The comment piece ‘Trump: wrongly portrayed?’ published in the last issue of Concrete struck me as missing the mark. To claim it’s the media’s responsibility to stop ‘playing Mr Trump’s game and fuelling this social divide’ not only ignores the media’s responsibility to keep citizens informed of the latest comments and actions of the leader of the free world, but shifts the goalposts away from the fundamental issue at hand: that we can’t consider Trump’s vitriolic comments independently of both what they suggest about his underlying beliefs, and the very real consequences which they lead to.
Given Trump’s long track record of lying, about everything from already building his long-promised US-Mexico border wall (Congress has denied funding for it) to passing the biggest tax cut in US history (he didn’t – Reagan did), the assumption that anything Trump says or does is grounded in fact seems laughable. As of 30 October, the Washington Post’s fact checker has recorded 4,229 instances of false claims from Trump, not including those he may have made during his Presidential campaign. It’s hard to believe that claims Trump has made about the Muslim or Hispanic community stem from a genuinely informed point of view and not from a biased or bigoted perspective. In fact, his claims about Mexican immigrants are an outright lie – a 2015 National Academy of Sciences study found that undocumented immigrants are far less likely to commit crime than natives. More than that, the presence of large numbers of immigrants even seems to lower crime rates.
While Trump seems extremely concerned with Muslim terrorism, he’s paid little attention to, and instigated few measures against, the increase in white homegrown terrorism. Such violence comprised the majority of domestic terrorist incidents between 2008 and 2016, and are more often than not racially, ethnically or religiously motivated towards the very minorities Trump attacks. His attitude is in spite of the fact that, since he took office, more Americans have been killed by white, rather than Muslim, terrorists.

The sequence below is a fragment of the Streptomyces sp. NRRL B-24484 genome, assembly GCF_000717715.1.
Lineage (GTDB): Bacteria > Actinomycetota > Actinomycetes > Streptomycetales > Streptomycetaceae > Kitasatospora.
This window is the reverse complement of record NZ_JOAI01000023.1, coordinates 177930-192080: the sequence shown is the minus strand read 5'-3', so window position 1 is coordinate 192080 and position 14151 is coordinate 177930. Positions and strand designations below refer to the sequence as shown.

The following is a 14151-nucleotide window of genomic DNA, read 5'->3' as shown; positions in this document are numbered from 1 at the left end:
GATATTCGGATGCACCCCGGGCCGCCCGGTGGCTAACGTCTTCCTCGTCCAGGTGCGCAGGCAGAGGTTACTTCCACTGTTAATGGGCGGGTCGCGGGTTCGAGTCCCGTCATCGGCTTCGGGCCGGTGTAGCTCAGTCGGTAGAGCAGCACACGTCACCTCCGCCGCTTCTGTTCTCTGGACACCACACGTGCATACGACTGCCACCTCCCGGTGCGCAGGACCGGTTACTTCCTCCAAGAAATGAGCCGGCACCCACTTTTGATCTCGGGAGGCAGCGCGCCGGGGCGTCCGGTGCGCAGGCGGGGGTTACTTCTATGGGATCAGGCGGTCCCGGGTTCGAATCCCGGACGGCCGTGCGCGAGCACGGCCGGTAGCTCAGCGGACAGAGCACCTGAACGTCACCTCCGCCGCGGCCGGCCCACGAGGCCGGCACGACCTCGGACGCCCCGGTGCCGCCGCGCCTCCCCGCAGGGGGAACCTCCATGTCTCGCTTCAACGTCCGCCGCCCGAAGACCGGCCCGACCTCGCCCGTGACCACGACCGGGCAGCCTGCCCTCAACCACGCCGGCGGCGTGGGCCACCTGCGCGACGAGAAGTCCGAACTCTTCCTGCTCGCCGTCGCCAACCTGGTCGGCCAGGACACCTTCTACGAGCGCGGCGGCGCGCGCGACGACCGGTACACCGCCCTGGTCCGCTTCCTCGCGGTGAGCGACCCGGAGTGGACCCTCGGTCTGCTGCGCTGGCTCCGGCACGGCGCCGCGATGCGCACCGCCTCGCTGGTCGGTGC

As for the Pittsburgh synagogue shooting – which hit particularly close to home for me as a Jewish person – Trump’s denouncement of anti-Semitism, his dubbing of the shooter as a ‘maniac’, and even his official visit meant nothing in the face of his failure to address the rise of white supremacy and white nationalism throughout his presidency. I believe this provides a far better measure of Trump’s attitude towards anti-Semitism than his daughter and son-in-law’s faith. Ivanka’s Judaism will do nothing to prevent future anti-Semitic attacks should the underlying message of Trump’s racism and bigotry go unchallenged.
I don’t believe Trump’s comments are taken out of context. Rather, they’re not supported by nearly enough of it. Even if you’re willing to trust that he’s just doing it for ‘attention’, the fact that the hate crime rate is on the rise should be more than enough proof that Trump couldn’t care less about the vulnerable minorities he often victimises.